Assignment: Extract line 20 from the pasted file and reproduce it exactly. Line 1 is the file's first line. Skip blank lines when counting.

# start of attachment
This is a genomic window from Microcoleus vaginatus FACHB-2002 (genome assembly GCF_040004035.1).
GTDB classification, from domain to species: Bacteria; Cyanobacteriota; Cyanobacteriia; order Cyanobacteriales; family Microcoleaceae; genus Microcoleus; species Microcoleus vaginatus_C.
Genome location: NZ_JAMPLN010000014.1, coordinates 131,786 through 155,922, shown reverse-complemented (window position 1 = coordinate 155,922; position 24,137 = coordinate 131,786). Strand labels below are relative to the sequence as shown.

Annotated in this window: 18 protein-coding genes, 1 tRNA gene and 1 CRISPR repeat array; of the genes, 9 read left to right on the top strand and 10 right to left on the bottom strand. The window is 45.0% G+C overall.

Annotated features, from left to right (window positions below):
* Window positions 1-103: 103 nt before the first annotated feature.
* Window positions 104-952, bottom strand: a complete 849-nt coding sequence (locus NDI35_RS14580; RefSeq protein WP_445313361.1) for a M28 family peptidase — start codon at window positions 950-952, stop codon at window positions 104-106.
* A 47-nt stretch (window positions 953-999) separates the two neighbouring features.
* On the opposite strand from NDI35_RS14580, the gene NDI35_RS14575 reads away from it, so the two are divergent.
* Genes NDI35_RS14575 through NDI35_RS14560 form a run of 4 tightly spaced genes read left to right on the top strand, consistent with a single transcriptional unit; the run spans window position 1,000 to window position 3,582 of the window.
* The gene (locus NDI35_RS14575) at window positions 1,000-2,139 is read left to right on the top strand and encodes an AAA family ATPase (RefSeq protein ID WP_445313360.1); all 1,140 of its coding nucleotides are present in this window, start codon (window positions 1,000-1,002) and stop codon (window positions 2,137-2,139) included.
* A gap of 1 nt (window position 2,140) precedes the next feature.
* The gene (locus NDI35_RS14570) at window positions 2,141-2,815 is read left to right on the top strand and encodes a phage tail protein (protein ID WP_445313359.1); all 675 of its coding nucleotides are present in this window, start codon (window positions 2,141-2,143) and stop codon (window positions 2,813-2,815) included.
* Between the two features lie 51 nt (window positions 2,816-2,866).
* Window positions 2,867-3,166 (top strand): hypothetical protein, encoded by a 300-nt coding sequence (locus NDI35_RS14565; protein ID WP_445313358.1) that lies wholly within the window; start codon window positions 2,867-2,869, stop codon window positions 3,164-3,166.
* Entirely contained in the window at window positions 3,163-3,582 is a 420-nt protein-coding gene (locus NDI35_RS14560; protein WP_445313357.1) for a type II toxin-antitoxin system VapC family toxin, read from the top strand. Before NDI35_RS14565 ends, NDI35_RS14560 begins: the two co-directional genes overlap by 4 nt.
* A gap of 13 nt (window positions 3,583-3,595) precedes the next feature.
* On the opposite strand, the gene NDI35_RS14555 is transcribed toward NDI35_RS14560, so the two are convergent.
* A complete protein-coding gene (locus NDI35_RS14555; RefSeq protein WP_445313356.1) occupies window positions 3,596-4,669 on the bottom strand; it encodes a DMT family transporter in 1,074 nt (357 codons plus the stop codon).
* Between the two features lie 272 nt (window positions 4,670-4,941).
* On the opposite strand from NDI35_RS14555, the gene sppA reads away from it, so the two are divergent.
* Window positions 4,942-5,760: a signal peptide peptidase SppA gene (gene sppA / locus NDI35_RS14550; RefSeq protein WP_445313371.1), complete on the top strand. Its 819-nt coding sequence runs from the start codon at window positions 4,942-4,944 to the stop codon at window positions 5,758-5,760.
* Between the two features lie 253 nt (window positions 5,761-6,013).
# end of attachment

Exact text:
* Between the two features lie 272 nt (window positions 4,670-4,941).